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Royal warrants give public a ticket to celebrate Platinum Jubilee like the queen

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Royal warrants, like the one seen here on chocolates from Charbonnel et Walker, serve as a kind of rare royal seal of approval for certain products or companies. Victoria Craig / BBC

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Queen Elizabeth II is, this weekend, celebrating 70 years on the throne, a milestone officially reached back in February when she became the U.K.’s longest-reining monarch. Excitement across Britain has been heating up in anticipation of the Platinum Jubilee, a four-day bank holiday complete with street parties, dessert-making contests, concerts, and plenty of pomp and circumstance.

For those wanting to throw a celebration fit for a queen, they might look for a literal royal stamp of approval, called a royal warrant, found on a very select number of products.

Charbonnel et Walker has one such warrant. Step into the original storefront on Old Bond Street in central London, and you’ll find row upon row of carefully made, perfectly decorated chocolates. All deliciously scented – and neatly stacked – in their gleaming glass display case.

“The chocolate crown was actually the first chocolate the Madame Charbonnel and Mrs. Walker made but you’ll also notice firm favorites: rose and violet creams made with a very special fondant recipe with rose and violet petals on each one,” spokeswoman Jo Humphries explains.

The company has been making chocolate this way since 1875. And, for the past 50 years, it’s been supplying its cocoa confections to Queen Elizabeth herself, And that has earned Charbonnel et Walker the ability to display a royal warrant – displayed as the royal coat of arms – on all of its products.

“We feel incredibly proud, actually. It’s a wonderful mark of recognition for the quality of the products that we make. That they enjoy our chocolate products,” Humphries said.

Charbonnel et Walker is one of only 800 companies with a royal warrant. 

Mark Leishman, executive director and secretary of the Royal Warrant Holders Association, explains what it takes to get one.

“You apply. You have to have been trading with one of the senior households for five years out of the previous seven. If you are accepted then what you will then undergo a financial audit followed by a fairly intensive environmental audit,” Leishman said.

The whole process can take about a year, and he said there is an important distinction to be made about what the warrant actually signifies.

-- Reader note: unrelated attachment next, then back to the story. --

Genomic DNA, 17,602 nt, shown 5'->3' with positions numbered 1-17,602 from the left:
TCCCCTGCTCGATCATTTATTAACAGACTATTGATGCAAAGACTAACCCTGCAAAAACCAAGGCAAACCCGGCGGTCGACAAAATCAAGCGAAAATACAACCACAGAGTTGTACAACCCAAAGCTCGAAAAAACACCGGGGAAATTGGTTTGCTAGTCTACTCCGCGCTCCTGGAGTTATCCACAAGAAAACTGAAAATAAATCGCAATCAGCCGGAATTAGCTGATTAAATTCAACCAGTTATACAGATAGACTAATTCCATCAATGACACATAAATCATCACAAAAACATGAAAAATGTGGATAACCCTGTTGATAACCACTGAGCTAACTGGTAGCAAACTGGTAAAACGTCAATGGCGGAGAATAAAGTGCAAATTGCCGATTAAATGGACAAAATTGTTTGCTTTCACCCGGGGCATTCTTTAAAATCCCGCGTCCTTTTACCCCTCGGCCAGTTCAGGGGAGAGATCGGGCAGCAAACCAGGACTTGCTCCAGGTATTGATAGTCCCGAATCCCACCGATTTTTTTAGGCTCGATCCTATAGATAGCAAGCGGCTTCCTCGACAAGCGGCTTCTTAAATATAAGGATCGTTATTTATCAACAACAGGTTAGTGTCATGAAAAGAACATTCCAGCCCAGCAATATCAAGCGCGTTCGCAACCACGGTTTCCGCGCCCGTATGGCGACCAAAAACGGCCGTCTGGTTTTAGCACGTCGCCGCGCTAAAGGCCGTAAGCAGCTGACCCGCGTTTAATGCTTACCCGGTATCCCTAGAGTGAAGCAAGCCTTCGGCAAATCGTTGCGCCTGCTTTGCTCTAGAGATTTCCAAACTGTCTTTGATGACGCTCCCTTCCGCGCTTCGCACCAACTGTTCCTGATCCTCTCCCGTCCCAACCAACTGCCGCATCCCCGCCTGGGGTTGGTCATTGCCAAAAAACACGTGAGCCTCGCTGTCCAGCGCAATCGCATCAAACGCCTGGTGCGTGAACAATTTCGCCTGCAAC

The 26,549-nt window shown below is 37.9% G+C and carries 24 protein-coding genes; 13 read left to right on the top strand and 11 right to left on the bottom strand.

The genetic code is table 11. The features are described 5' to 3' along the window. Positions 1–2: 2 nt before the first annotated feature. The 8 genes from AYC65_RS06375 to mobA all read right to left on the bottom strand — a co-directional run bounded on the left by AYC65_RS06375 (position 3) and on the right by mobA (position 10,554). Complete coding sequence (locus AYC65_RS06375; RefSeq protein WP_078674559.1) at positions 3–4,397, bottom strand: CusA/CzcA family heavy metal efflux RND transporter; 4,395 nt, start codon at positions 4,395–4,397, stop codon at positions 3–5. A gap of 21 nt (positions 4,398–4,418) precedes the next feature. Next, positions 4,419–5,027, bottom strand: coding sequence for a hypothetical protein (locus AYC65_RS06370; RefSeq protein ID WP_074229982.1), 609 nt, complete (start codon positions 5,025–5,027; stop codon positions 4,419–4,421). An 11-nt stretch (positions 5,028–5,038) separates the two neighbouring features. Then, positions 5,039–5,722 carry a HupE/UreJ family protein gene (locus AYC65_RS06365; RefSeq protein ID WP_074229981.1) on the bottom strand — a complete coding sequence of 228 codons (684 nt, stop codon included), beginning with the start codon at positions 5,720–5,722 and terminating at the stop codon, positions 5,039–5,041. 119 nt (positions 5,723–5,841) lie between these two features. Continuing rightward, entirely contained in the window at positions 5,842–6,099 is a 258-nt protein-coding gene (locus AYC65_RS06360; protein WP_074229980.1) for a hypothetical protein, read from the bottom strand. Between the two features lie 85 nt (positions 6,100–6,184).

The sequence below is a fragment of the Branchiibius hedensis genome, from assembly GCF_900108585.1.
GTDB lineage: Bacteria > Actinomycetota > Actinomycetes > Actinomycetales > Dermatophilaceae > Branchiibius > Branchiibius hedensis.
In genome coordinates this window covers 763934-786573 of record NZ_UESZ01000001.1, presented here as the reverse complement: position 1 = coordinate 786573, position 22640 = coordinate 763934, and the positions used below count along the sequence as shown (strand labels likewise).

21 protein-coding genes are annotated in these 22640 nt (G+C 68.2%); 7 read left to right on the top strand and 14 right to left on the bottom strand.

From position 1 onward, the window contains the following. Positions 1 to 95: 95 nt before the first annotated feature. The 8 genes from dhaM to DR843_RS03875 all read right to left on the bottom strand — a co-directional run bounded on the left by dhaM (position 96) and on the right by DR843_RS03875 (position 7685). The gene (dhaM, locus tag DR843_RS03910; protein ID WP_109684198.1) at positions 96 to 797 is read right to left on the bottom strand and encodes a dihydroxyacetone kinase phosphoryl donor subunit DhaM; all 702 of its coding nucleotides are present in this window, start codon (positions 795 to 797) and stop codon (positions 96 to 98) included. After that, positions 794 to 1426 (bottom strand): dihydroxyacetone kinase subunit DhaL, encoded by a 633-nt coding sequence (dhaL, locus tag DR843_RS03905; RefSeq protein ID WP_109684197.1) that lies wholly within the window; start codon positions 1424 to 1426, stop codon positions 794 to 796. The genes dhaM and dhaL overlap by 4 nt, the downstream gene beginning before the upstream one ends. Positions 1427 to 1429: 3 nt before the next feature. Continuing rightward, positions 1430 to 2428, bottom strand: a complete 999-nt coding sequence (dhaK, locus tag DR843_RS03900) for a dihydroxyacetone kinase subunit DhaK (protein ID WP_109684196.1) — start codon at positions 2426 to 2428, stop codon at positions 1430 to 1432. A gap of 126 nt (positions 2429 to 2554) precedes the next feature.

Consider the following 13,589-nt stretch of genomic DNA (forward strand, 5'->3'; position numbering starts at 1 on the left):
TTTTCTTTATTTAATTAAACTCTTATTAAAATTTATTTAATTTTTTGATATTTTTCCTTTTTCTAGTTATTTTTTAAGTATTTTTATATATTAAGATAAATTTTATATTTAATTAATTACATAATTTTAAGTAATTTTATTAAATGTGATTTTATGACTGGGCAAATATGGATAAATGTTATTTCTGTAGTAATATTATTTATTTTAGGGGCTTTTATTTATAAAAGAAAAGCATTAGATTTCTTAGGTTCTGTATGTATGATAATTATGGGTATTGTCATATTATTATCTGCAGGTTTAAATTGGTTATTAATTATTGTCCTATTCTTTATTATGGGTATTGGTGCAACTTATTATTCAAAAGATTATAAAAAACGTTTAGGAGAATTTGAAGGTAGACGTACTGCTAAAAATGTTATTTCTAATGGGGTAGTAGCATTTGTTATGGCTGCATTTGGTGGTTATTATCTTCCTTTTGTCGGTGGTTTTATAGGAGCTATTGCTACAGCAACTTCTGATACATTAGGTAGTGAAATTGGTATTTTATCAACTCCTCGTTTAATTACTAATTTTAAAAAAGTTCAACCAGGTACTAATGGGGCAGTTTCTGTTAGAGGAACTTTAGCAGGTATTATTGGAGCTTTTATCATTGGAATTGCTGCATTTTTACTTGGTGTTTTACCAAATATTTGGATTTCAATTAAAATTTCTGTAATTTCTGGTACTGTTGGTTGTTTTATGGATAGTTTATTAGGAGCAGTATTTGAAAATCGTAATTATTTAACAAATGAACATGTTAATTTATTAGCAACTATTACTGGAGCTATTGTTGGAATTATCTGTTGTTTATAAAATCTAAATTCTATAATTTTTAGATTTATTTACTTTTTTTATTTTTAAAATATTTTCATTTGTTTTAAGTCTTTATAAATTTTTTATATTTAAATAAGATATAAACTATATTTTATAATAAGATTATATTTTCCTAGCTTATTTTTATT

“These are not necessarily the best. Sometimes people will say to me: ‘Oh this is about the best of British?’ It’s actually merely the fact they happen to be suppliers to royal households. But alongside that of course is that companies will be judged on their standards and what that translates into is people saying ‘well if it’s good enough for that person, then it’s good enough for me.'”

Importantly, the products and services don’t have to be British to qualify. Champagne Lanson is one of eight French champagne houses to hold a royal warrant.

“We were granted the royal warrant on the fourth of December 1900 and have held it consistently since then,” said the company’s managing director, Robert Rand, who explained that — despite what some might think — this relationship is still a transactional one for both sides.

“Yes, they have to purchase from us. There is a committee of the good and great in the British wine industry which get together and see what’s coming up in terms of events. And we submit samples to them, and they then pick which wines they think are good for that particular venue and function,” Rand explained.

Those can be the queen’s garden parties or dinners with dignitaries from around the world. And Rand says just being associated with events like that is good for the business.

“Some of these garden parties have 5,000 people going to them so it’s great for them to be trying your champagnes there. The UK is the largest export market for Champagne Lanson and absolutely the royal warrant is key to that. It’s entrenched in our DNA,” said Rand.

A sentiment similarly shared back on Old Bond Street by Charbonnel et Walker.

The company’s adorned its bay window with Union Jack bunting, a portrait of the queen, and it’s even rolled out a special Platinum Jubilee line of chocolate boxes.

“I think everyone really appreciates the momentous occasion of 70 years of reign. Customers do love that form of recognition. Whether it’s our British customers or even those from abroad. It creates a very special gift for people to take back to their friends and family and a mark of something very British,” Humphries said.

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